Posts made in November, 2011

Appreciation…the mark of a leader

Posted by on Nov 25, 2011 in Leadership | 0 comments

As I celebrate Thanksgiving here in the US with my family, I think about the meaning of the holiday.  In its most basic terms, this holiday is about appreciation.  We are appreciative for the things we have – our freedoms, our families, our friends, traditions shared around a great meal.  It’s a time to reflect. It’s interesting that a country makes it a priority to stop to appreciate.  This day commemorates both the individual and collective act of appreciation; and, to me, it serves as poignant metaphor and a reminder to the leaders of organizations.  Appreciation is one of the rare human behaviors that motivates regardless of culture, age, or geography.   It is universal.  Not only is it universal, it is the supreme motivator.   People will literally die for appreciation.   Napoleon Bonaparte recognized the power of appreciation when he said, “A soldier will fight long and hard for a bit of colored ribbon.” ...

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Understanding human-caused downtime

Posted by on Nov 18, 2011 in Incidents/Downtime | 3 comments

In my thirty or so years of working in mission critical facilities, I have studied and investigated many incidents involving human-caused downtime.  Most of these incidents fall into five major groupings – all preventable. Communication Errors Spoken communication is tough.  If you don’t believe it, just ask the people working on Siri, Dragon, or other speech-recognition software.  Local slang, vernacular, pronunciations, and meanings can add confusion and misunderstanding.   When I reported to my first submarine in the Navy, there were announcements being made over the boat’s PA system that I didn’t understand for a couple of weeks.   Usage of abbreviations, local designations, and “speed announcing” made it difficult to understand.   Another problem I noticed:  For those that had been there for some time, the announcements actually faded into the background noise…another very dangerous situation, especially since these were important safety announcements.  Have you ever listened to a song on the radio and then later realized the actual lyrics were something entirely different than what you thought?  Our minds can play tricks on us.  Oftentimes, we hear what we want to hear or expect to hear (Hearing What We Want to Hear, 4/1997, Chenausky).   Add to that communications that are not clear…such as using letters like “C”, “B”, and “D” within spoken operational orders and you start to appreciate the complexities that we interject into our communications.  How we communicate can add risk to our operations....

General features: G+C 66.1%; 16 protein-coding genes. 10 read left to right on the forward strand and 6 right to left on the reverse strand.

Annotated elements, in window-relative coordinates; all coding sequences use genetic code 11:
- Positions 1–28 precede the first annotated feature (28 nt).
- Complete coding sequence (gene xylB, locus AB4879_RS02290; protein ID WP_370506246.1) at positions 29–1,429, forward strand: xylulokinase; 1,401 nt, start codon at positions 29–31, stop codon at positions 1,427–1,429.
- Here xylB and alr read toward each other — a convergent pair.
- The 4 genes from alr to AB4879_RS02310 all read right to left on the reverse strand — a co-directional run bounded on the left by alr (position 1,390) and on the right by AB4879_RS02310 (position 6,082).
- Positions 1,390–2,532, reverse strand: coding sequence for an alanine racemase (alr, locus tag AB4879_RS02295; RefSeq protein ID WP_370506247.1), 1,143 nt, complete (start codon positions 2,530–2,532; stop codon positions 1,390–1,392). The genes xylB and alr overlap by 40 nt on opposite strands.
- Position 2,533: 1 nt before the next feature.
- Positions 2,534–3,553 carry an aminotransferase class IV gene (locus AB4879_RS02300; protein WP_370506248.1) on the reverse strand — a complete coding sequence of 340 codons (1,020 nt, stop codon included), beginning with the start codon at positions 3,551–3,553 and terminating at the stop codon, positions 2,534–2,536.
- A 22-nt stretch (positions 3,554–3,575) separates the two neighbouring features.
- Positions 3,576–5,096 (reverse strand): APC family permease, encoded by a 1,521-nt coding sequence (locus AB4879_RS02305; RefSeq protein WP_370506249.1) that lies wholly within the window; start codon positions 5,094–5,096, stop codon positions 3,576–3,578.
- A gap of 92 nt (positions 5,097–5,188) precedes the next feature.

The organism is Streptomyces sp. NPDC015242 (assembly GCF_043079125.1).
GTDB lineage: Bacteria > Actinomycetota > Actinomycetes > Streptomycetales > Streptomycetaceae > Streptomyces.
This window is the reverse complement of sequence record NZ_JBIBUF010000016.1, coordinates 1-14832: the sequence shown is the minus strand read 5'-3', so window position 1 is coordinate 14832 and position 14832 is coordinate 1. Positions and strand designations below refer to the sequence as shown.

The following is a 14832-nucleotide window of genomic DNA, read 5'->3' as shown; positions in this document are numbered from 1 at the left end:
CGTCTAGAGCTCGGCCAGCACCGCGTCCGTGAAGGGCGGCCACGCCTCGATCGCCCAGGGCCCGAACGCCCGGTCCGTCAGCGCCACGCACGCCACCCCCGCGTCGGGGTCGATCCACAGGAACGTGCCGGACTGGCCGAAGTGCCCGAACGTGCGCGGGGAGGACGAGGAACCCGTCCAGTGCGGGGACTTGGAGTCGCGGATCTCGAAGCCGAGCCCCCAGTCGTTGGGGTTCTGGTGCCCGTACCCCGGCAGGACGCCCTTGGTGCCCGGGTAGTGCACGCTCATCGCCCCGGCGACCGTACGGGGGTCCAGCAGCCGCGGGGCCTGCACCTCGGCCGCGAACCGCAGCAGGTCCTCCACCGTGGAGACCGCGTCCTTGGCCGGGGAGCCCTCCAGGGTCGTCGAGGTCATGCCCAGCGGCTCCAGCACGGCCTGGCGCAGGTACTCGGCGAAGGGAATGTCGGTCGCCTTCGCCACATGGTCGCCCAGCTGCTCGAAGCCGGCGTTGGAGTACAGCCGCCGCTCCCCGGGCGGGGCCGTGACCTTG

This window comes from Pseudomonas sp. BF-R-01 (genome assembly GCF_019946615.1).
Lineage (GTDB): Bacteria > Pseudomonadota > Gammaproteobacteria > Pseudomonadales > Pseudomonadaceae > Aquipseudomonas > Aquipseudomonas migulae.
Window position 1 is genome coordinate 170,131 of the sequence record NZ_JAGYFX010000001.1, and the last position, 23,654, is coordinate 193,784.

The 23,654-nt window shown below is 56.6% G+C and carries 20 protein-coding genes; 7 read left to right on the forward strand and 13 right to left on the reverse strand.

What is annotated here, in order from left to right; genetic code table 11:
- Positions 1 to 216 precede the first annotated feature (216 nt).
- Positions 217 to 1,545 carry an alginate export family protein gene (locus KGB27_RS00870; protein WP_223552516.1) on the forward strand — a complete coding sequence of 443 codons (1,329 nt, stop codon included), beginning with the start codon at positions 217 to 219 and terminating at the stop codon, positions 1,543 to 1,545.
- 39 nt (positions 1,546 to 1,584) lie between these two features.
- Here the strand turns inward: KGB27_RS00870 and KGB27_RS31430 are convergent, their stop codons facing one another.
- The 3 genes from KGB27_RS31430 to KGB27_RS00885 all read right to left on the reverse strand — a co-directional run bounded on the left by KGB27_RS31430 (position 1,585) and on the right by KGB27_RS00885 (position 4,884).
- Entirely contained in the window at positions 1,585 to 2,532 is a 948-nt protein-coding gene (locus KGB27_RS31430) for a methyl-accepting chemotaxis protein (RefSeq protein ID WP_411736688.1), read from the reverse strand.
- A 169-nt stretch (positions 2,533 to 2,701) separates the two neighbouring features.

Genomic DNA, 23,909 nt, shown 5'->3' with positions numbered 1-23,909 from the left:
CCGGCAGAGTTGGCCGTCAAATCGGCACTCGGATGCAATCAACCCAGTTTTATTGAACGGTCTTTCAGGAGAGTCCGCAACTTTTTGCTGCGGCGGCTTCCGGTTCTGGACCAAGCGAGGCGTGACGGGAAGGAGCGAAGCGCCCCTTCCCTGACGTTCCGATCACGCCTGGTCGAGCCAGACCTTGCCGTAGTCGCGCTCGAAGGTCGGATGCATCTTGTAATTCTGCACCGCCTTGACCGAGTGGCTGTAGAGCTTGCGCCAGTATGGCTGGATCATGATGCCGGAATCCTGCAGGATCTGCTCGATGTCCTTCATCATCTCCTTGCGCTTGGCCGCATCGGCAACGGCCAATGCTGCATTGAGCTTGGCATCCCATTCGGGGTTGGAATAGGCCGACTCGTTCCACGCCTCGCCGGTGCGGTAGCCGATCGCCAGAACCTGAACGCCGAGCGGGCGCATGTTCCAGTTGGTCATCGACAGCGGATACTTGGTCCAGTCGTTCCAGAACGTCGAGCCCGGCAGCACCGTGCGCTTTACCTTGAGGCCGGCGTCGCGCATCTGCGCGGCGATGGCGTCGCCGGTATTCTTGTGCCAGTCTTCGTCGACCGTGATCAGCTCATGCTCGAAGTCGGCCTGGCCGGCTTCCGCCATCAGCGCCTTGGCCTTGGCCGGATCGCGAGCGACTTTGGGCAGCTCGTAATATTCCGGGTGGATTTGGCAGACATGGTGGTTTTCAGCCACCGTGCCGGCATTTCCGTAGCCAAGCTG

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Training costs — but the lack of training costs more

Posted by on Nov 14, 2011 in Training | 0 comments

“In 1979, the Three Mile Island Nuclear Generating Station suffered a meltdown which caused billions of dollars in losses. One of the main contributors to the accident was lack of training (Presidential Commission Report, 1979). In 2008, a powerful explosion at the Bayer CropScience plant in West Virginia caused the death of two operators and injured eight others. This plant was producing methyl isocyanate (MIC), the same gas that killed over 4,000 in Bhopal, India. The explosion was caused in part by lack of training (U.S. Chemical Safety Board, 2009). Though not as dramatic, but possibly just as costly, Google’s reputation was tarnished and the company lost millions of dollars after they experienced an outage of all of their App Engine applications. One of the listed causes of the outage was a lack of training (Google, Inc., 2010). There are countless examples of why training is such an important investment for mission critical facilities....

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Beat Google!

Posted by on Nov 11, 2011 in Innovation | 0 comments

When I worked for a large data center co-location provider, I was privy to the headquarters of several large internet companies.  During this time, these companies were in fierce competition for the Internet search market.  When I visited Yahoo, there were signs up that said “Beat Google!”  I was at Microsoft and there were signs saying “Beat Google!”  A few months later, I started work at Google and I saw a sign on one of the cubicles that said “Beat Google!” Google was one of the most innovative companies I had ever worked for.  And being involved in that environment made me realize that truly innovative companies never keep their focus on “the competition.”  Instead, they focus on how they can advance their passions.  Apple, under Steve Jobs, focused on his passion for elegance and simplicity – and that focus literally turned Apple into a company that helped define our culture.  Google focuses on doing “cool” things and in the process changed the way we find things on the Internet and how we navigate this world.  Jeff Bezos followed his passion for business – writing up the business plan for Amazon while driving from New York to Seattle – and revolutionized retail.  I’m pretty sure that any business Jeff wanted to pursue would have been wildly successful. ...

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